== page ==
Was Putin’s Media Chief Ready to Snitch Before He Dropped Dead?
When police found Mikhail Lesin dead in a Washington, D.C., hotel room, the most interesting question wasn’t the cause of his demise, but what he was doing in the United States in the first place.
The former propaganda chief for Russian president Vladimir Putin, nicknamed “the bulldozer” for his history of rolling over his opposition, Lesin had been under scrutiny by the FBI and the Justice Department for potential money laundering and violation of corruption laws. Lesin was suspected of hiding ill-gotten gains in nearly $30 million worth of luxury real estate in southern California, an astounding set of assets for a man supposedly collecting a civil servant’s salary. He’d also been considered for sanctions that would have prevented him from obtaining a visa to enter the United States.
Sen. Roger Wicker, a Republican from Mississippi who has spent years looking into corruption and human-rights abuses in Russia, had asked the Justice Department to investigate Lesin. In December 2014, the department confirmed it had referred Lesin’s case to the Criminal Division and to the FBI. While officials declined to say whether they formally opened an investigation, several close watchers of Lesin’s case told The Daily Beast they thought it was all but certain that he was being pursued by U.S. law enforcement. And if he wasn’t under active criminal investigation, the FBI had enough evidence to consider opening a case, they said. A bureau spokesperson declined to comment on the matter.
So why did Lesin, who was 57, tempt fate by entering the United States this past November?
The purpose of his visit was never made clear. But he was staying in a mid-range hotel on Washington’s DuPont Circle. While not shabby, it’s doesn’t seem the kind of place that attracts people who buy multimillion-dollar estates. It does, though, offer a comparatively low per-night rate, perhaps more in line with U.S. government budgets, and is known to host foreign government officials and visitors on exchange programs. It’s also located a short drive from FBI and Justice Department headquarters.
These are the broad strokes of Lesin’s case. And in some foreign policy circles in Washington—as well as in Russian media—they have fueled speculation that Lesin was murdered after coming to Washington to cut a deal with the FBI.
Lesin certainly would have had a lot to say about Putin’s inner circle—he worked with, and reportedly owed money to, some of the most powerful men in Russian media and finance. And he would have had a powerful incentive to cooperate with U.S. authorities, namely hanging onto his several mansions in Los Angeles, which potentially could have been seized. At least two of the homes are known to be occupied, respectively, by his daughter and his son, a Hollywood film producer whose star is on the rise.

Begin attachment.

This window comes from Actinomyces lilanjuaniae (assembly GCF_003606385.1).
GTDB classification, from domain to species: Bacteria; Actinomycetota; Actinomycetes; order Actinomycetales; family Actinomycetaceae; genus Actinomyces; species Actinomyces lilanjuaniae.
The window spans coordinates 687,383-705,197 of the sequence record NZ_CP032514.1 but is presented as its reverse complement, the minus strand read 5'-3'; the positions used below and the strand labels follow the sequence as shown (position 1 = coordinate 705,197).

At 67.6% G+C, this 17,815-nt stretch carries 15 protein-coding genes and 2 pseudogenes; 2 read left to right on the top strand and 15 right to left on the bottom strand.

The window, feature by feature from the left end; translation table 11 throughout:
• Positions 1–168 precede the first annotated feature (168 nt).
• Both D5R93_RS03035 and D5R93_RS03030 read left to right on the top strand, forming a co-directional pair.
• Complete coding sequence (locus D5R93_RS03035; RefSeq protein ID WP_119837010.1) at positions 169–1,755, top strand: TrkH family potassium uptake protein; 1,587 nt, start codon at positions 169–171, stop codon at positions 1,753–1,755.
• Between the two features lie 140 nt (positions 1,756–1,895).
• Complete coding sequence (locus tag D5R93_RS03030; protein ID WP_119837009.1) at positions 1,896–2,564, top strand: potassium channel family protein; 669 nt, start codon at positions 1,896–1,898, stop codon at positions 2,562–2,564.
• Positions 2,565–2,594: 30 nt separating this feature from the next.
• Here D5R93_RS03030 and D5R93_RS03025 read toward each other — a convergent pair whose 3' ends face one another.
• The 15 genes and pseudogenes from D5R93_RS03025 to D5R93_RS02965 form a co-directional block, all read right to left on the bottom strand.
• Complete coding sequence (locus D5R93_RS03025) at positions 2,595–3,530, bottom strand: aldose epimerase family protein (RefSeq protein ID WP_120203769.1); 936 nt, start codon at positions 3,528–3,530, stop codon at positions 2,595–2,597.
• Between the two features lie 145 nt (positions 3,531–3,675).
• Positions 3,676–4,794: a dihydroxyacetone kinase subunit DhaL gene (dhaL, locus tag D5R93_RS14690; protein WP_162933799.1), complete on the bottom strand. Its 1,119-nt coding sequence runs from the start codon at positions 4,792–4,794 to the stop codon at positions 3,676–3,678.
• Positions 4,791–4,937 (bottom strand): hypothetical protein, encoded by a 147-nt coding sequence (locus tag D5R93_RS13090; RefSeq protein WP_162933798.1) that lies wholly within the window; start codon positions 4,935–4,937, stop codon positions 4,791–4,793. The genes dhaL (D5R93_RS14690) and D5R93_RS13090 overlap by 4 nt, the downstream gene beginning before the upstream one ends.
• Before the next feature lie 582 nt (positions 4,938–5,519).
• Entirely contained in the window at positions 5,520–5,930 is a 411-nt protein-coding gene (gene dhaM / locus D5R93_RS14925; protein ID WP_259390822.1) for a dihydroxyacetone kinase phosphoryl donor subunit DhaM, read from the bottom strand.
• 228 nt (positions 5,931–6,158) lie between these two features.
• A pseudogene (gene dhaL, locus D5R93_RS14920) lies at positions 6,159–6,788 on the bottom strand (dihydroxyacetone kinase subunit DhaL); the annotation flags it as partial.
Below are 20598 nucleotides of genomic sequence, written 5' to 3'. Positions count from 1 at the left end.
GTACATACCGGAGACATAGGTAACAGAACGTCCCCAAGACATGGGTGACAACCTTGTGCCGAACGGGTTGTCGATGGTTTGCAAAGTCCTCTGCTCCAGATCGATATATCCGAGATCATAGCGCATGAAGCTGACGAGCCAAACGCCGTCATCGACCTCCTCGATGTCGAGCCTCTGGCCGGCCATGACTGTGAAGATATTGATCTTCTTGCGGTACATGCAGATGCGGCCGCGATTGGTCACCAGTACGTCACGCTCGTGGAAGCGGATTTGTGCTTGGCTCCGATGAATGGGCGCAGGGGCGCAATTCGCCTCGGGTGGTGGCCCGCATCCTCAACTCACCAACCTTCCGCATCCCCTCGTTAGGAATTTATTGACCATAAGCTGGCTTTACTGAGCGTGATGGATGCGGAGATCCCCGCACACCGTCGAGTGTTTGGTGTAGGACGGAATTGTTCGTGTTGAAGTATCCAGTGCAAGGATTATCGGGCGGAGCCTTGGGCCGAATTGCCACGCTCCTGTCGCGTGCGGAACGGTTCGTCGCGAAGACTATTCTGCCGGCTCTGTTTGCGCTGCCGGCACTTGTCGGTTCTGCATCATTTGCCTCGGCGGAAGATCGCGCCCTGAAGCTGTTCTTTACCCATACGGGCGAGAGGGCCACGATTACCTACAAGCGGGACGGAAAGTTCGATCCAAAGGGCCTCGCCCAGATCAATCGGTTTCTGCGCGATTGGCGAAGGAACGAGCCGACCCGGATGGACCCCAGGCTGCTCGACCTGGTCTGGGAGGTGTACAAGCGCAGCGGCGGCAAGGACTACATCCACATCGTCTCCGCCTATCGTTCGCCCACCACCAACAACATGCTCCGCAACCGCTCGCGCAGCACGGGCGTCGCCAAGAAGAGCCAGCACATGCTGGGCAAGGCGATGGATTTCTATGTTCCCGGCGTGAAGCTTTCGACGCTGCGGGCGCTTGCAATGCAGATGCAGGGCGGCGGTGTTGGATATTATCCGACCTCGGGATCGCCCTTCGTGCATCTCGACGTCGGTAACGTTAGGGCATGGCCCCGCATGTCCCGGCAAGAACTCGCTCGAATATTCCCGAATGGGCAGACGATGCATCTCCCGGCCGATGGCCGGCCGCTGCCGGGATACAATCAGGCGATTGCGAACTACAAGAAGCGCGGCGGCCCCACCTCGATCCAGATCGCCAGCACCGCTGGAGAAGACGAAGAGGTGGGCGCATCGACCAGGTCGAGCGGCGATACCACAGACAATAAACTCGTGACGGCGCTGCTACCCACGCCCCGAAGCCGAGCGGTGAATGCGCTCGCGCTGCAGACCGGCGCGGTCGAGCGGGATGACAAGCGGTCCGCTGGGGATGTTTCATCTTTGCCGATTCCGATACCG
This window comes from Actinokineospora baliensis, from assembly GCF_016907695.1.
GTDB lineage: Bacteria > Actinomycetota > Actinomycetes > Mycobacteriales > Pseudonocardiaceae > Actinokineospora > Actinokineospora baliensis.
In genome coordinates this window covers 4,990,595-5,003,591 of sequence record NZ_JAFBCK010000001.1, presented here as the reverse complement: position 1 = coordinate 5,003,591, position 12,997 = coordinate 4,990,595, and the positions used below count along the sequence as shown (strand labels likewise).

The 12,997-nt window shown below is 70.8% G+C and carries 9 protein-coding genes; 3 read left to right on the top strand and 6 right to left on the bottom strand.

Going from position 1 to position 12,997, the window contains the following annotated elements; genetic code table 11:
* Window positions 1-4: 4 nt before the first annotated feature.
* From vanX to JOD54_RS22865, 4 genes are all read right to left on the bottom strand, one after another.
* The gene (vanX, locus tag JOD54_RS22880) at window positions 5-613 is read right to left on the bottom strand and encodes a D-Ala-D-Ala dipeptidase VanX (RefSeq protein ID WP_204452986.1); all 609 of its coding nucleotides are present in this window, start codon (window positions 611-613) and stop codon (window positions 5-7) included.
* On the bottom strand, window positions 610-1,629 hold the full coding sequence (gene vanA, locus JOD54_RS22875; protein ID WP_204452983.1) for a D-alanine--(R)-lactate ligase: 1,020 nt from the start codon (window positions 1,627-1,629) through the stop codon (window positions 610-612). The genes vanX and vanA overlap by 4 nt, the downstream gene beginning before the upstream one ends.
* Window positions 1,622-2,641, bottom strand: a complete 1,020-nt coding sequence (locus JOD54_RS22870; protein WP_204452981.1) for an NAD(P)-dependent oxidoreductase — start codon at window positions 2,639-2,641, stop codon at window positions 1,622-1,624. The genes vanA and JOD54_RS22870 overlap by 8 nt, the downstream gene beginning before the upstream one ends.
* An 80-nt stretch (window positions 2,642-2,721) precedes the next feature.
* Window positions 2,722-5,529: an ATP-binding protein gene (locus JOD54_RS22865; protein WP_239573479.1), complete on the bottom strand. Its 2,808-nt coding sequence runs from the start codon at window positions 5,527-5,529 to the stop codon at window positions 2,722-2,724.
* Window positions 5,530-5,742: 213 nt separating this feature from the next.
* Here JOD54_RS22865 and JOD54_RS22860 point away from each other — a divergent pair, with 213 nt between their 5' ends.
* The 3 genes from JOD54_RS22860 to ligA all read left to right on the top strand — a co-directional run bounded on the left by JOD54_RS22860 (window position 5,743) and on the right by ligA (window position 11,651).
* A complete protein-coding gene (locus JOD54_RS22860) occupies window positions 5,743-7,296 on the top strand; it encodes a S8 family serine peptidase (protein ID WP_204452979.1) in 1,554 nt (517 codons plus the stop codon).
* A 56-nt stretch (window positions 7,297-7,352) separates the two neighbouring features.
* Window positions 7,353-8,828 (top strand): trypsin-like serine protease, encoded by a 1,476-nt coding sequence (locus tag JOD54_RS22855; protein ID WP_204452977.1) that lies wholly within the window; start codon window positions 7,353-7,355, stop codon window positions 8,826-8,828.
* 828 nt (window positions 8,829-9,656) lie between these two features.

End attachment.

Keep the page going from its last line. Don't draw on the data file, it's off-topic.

Adding to the mystery, the precise cause of Lesin’s untimely demise hasn’t been revealed. Almost immediately, the broadcasting outfit RT (Russia Today), widely seen as a Kremlin mouthpiece, reported that Lesin died of a “heart attack,” citing an unnamed “family member.”
But a spokesperson for the Washington, D.C., police department told The Daily Beast that Lesin’s death is still under investigation. And although a coroner performed an autopsy nearly two months ago, the police aren’t saying how he died. That’s an unusually long time not to publicly state a cause of death.
The conspiracy theories are arguably well-founded, because it wouldn’t be the first time someone who posed a political threat to Putin wound up dead under unusual circumstances, including poisoning.
Lesin was also being squeezed by the U.S. government. Two years ago he’d been nominated by human-rights groups for the so-called Magnitsky list of Russian human-rights violators, which would have allowed Washington to deny him a visa and seize his assets in this country. Lesin was not placed on the public list, which consists mainly of mid-level officials not as influential as the former propaganda chief. But U.S. officials maintain a classified annex which reportedly includes more senior Russians, including those closer to Putin. It’s not known whether Lesin was on that list, but activists lobbied hard to put him there.
He would have been an ideal candidate. Not only was he one of RT’s founding fathers, credited with conceiving of the network while working for Putin in order to counter what he saw as anti-Russia journalism in the West. (“It’s been a long time since I was scared by the word propaganda,” Lesin said in 2007, according to RT. “We need to promote Russia internationally. Otherwise, we’d just look like roaring bears on the prowl.”)
Lesin was also a longtime Putin crony, and he played a central role in an early project by the Russian strongman to gut the country’s independent television station, NTV, which had aired critical reports about government corruption, the war in Chechnya, and had become a soapbox for prominent Putin critics. While Lesin was serving as the information minister, Russia jailed NTV’s founder and majority shareholder, Vladimir Gusinsky.